Nanocarrier-mediated inhibition of macrophage migration inhibitory factor attenuates secondary injury after spinal cord injury.

Published

Journal Article

Spinal cord injury (SCI) can lead to permanent motor and sensory deficits. Following the initial traumatic insult, secondary injury mechanisms characterized by persistent heightened inflammation are initiated and lead to continued and pervasive cell death and tissue damage. Anti-inflammatory drugs such as methylprednisolone (MP) used clinically have ambiguous benefits with debilitating side effects. Typically, these drugs are administered systemically at high doses, resulting in toxicity and paradoxically increased inflammation. Furthermore, these drugs have a small time window postinjury (few hours) during which they need to be infused to be effective. As an alternative to MP, we investigated the effect of a small molecule inhibitor (Chicago sky blue, CSB) of macrophage migration inhibitory factor (MIF) for treating SCI. The pleiotropic cytokine MIF is known to contribute to upregulation of several pro-inflammatory cytokines in various disease and injury states. In vitro, CSB administration alleviated endotoxin-mediated inflammation in primary microglia and macrophages. Nanocarriers such as liposomes can potentially alleviate systemic side effects of high-dose therapy by enabling site-specific drug delivery to the spinal cord. However, the therapeutic window of 100 nm scale nanoparticle localization to the spinal cord after contusion injury is not fully known. Thus, we first investigated the ability of nanocarriers of different sizes to localize to the injured spinal cord up to 2 weeks postinjury. Results from the study showed that nanocarriers as large as 200 nm in diameter could extravasate into the injured spinal cord up to 96 h postinjury. We then formulated nanocarriers (liposomes) encapsulating CSB and administered them intravenously 48 h postinjury, within the previously determined 96 h therapeutic window. In vivo, in this clinically relevant contusion injury model in rats, CSB administration led to preservation of vascular and white matter integrity, improved wound healing, and an increase in levels of arginase and other transcripts indicative of a resolution phase of wound healing. This study demonstrates the potential of MIF inhibition in SCI and the utility of nanocarrier-mediated drug delivery selectively to the injured cord.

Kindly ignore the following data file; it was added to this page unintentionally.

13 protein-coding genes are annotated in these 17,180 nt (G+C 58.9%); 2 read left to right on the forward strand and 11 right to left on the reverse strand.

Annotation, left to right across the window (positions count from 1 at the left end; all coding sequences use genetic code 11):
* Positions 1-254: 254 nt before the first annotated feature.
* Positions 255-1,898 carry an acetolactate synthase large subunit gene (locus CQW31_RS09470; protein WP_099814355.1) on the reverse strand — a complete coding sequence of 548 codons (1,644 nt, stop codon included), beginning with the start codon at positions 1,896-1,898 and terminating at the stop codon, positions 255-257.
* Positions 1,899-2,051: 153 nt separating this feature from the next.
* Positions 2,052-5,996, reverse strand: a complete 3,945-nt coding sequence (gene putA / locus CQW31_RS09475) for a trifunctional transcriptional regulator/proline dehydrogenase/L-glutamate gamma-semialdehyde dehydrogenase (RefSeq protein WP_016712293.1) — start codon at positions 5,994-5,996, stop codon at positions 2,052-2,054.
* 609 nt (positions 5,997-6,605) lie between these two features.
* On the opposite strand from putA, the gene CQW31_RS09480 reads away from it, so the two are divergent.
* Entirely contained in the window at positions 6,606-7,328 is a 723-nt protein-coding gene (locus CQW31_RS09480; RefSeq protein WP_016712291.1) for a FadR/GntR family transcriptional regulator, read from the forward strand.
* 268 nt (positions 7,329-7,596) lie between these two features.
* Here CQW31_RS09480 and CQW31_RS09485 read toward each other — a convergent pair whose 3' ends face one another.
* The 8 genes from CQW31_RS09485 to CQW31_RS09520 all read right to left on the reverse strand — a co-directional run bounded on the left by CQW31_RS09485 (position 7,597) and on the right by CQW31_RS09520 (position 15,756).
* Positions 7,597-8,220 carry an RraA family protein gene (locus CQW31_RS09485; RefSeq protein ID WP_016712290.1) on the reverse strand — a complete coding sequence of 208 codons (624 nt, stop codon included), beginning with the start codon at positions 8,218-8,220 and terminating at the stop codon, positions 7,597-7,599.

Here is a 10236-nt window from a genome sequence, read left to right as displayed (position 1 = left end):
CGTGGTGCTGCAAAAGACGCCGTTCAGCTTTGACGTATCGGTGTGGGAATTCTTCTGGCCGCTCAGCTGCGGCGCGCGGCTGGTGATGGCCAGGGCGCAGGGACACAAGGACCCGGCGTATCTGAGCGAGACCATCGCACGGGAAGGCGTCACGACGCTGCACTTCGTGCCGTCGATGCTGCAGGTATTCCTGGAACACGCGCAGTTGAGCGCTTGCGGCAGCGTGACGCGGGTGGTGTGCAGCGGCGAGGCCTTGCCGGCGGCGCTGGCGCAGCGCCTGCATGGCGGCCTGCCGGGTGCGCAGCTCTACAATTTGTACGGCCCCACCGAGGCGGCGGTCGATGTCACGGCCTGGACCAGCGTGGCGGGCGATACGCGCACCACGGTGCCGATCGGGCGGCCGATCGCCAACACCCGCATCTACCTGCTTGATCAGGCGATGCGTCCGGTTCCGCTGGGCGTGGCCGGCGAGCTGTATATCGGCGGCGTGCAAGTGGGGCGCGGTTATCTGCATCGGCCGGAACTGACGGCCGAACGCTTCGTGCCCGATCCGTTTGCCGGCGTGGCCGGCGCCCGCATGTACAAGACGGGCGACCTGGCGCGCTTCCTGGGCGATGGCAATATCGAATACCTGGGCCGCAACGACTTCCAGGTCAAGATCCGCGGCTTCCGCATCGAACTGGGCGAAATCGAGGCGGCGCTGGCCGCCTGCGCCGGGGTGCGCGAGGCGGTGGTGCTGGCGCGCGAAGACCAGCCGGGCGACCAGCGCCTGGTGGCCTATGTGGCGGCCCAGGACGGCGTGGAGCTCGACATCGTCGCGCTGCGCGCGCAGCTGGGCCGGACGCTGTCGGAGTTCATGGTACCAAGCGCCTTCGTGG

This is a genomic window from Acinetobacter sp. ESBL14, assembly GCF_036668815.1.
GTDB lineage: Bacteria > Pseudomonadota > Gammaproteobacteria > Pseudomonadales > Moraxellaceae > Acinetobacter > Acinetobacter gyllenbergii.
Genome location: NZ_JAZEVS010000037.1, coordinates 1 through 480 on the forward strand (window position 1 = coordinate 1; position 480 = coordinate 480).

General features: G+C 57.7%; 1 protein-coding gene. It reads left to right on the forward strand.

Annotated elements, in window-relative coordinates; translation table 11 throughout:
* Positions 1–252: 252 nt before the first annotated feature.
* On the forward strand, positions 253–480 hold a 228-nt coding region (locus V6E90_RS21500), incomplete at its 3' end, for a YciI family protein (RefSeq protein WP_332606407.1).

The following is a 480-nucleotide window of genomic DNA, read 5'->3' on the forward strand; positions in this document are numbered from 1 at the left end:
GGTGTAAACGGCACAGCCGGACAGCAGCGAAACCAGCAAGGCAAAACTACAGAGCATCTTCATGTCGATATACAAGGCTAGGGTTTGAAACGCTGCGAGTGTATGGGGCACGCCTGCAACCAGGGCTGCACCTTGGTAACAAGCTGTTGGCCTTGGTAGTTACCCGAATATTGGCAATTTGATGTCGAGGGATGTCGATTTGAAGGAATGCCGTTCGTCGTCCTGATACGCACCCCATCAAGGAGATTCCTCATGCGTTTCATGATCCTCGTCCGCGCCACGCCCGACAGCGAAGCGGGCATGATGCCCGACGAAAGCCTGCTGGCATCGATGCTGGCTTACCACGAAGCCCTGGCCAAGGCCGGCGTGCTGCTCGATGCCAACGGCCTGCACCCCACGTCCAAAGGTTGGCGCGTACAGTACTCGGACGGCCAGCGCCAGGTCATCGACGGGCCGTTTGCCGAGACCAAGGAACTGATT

Full Text

Duke Authors

Cited Authors

  • Saxena, T; Loomis, KH; Pai, SB; Karumbaiah, L; Gaupp, E; Patil, K; Patkar, R; Bellamkonda, RV

Published Date

  • February 2015

Published In

Volume / Issue

  • 9 / 2

Start / End Page

  • 1492 - 1505

PubMed ID

  • 25587936

Pubmed Central ID

  • 25587936

Electronic International Standard Serial Number (EISSN)

  • 1936-086X

International Standard Serial Number (ISSN)

  • 1936-0851

Digital Object Identifier (DOI)

  • 10.1021/nn505980z

Language

  • eng